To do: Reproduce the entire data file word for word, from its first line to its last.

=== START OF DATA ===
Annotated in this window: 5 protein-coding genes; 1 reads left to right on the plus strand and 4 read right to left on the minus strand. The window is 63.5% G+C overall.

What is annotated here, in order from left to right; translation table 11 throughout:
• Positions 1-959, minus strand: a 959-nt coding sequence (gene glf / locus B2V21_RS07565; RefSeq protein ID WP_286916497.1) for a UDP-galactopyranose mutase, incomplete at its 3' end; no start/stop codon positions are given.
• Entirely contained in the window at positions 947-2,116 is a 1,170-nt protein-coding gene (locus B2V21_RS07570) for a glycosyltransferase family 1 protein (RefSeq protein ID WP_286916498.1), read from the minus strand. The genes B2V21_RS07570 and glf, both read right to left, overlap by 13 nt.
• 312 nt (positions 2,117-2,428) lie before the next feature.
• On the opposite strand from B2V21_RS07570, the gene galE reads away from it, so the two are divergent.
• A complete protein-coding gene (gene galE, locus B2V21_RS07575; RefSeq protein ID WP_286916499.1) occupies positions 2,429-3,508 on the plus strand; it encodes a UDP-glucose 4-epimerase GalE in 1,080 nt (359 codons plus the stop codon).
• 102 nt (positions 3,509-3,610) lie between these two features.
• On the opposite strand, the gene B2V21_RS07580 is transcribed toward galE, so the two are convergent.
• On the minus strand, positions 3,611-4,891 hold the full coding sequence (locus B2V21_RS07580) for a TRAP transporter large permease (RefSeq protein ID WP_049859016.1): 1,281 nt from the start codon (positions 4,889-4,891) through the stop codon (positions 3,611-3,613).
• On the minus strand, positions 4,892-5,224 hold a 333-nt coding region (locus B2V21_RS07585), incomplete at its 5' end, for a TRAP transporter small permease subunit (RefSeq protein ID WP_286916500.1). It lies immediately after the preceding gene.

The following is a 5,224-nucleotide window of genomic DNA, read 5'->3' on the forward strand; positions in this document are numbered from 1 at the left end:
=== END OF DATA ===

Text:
Annotated in this window: 5 protein-coding genes; 1 reads left to right on the plus strand and 4 read right to left on the minus strand. The window is 63.5% G+C overall.

What is annotated here, in order from left to right; translation table 11 throughout:
• Positions 1-959, minus strand: a 959-nt coding sequence (gene glf / locus B2V21_RS07565; RefSeq protein ID WP_286916497.1) for a UDP-galactopyranose mutase, incomplete at its 3' end; no start/stop codon positions are given.
• Entirely contained in the window at positions 947-2,116 is a 1,170-nt protein-coding gene (locus B2V21_RS07570) for a glycosyltransferase family 1 protein (RefSeq protein ID WP_286916498.1), read from the minus strand. The genes B2V21_RS07570 and glf, both read right to left, overlap by 13 nt.
• 312 nt (positions 2,117-2,428) lie before the next feature.
• On the opposite strand from B2V21_RS07570, the gene galE reads away from it, so the two are divergent.
• A complete protein-coding gene (gene galE, locus B2V21_RS07575; RefSeq protein ID WP_286916499.1) occupies positions 2,429-3,508 on the plus strand; it encodes a UDP-glucose 4-epimerase GalE in 1,080 nt (359 codons plus the stop codon).
• 102 nt (positions 3,509-3,610) lie between these two features.
• On the opposite strand, the gene B2V21_RS07580 is transcribed toward galE, so the two are convergent.
• On the minus strand, positions 3,611-4,891 hold the full coding sequence (locus B2V21_RS07580) for a TRAP transporter large permease (RefSeq protein ID WP_049859016.1): 1,281 nt from the start codon (positions 4,889-4,891) through the stop codon (positions 3,611-3,613).
• On the minus strand, positions 4,892-5,224 hold a 333-nt coding region (locus B2V21_RS07585), incomplete at its 5' end, for a TRAP transporter small permease subunit (RefSeq protein ID WP_286916500.1). It lies immediately after the preceding gene.

The following is a 5,224-nucleotide window of genomic DNA, read 5'->3' on the forward strand; positions in this document are numbered from 1 at the left end: